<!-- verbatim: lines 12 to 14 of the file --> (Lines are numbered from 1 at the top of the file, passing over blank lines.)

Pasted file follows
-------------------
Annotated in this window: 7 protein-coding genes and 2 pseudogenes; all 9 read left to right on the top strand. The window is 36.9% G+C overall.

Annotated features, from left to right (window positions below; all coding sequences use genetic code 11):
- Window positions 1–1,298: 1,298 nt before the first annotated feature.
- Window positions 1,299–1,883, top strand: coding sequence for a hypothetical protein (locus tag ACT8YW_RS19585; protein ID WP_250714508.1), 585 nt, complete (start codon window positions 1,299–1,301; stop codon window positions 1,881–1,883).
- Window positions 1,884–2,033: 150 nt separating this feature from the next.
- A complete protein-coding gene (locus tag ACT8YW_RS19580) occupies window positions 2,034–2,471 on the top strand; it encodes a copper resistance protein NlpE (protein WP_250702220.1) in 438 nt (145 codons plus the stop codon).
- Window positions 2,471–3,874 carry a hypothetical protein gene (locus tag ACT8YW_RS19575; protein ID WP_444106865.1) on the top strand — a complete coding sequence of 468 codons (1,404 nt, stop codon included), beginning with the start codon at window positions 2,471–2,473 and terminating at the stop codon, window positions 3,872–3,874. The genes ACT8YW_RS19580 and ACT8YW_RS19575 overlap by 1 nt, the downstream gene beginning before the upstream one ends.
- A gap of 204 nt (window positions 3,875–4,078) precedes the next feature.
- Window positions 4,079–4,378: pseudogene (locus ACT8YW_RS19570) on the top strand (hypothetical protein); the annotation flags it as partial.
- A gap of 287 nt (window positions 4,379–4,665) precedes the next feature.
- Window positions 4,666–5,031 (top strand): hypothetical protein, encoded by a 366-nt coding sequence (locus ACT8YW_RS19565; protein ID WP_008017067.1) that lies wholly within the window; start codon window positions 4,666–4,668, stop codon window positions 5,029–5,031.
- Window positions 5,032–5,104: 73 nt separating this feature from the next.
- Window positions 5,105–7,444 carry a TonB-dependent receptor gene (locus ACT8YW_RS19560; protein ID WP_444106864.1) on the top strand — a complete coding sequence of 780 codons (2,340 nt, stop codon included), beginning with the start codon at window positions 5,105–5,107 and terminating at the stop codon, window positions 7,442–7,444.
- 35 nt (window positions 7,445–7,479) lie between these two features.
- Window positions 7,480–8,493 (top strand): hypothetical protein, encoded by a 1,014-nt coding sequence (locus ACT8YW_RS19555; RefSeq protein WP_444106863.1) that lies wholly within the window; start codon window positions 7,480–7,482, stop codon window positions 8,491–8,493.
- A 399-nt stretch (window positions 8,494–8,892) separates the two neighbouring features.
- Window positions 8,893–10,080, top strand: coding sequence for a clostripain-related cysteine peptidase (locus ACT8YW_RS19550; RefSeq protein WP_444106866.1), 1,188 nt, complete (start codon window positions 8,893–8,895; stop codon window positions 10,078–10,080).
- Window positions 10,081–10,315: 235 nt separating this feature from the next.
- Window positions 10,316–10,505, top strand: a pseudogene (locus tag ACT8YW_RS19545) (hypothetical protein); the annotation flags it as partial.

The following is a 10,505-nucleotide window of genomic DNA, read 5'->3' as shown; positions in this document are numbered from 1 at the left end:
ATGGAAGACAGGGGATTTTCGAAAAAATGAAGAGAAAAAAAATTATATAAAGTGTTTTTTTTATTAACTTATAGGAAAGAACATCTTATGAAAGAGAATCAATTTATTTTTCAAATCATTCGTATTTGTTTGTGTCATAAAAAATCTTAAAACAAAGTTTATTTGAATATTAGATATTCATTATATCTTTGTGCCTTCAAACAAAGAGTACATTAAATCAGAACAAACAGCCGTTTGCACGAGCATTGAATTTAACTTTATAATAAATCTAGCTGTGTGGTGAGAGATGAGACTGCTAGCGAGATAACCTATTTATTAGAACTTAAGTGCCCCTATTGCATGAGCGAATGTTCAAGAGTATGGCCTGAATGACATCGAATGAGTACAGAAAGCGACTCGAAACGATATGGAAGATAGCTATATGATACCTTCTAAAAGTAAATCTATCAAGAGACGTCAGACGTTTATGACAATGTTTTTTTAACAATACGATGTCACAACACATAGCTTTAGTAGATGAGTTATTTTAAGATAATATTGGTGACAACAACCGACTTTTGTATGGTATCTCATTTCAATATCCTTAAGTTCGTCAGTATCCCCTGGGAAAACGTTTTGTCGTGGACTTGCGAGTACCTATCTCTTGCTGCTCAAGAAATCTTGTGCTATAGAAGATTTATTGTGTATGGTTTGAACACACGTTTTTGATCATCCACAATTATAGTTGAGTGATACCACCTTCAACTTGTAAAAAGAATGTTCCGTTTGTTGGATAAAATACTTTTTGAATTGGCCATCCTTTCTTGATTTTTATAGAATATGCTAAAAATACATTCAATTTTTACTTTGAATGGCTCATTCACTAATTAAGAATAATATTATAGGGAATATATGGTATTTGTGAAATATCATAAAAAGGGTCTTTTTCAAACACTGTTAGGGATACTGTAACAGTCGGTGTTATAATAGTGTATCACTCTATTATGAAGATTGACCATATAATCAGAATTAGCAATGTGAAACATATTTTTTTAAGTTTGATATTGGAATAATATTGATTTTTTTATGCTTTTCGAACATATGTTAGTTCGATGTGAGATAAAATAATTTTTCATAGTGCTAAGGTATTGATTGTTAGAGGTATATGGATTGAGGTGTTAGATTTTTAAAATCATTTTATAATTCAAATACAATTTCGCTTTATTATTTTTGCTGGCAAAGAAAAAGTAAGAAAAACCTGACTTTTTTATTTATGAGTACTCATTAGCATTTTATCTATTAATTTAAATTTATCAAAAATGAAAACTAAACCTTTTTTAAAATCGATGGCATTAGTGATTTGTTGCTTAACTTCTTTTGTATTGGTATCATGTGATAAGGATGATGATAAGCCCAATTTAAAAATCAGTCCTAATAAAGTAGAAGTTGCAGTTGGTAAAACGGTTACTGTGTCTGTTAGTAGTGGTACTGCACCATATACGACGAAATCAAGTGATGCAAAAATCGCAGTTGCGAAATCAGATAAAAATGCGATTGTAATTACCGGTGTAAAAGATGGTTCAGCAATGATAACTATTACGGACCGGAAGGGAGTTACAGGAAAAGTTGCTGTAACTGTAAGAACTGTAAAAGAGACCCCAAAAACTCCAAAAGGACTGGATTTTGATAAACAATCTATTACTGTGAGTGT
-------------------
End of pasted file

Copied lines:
- Window positions 5,032–5,104: 73 nt separating this feature from the next.
- Window positions 5,105–7,444 carry a TonB-dependent receptor gene (locus ACT8YW_RS19560; protein ID WP_444106864.1) on the top strand — a complete coding sequence of 780 codons (2,340 nt, stop codon included), beginning with the start codon at window positions 5,105–5,107 and terminating at the stop codon, window positions 7,442–7,444.
- 35 nt (window positions 7,445–7,479) lie between these two features.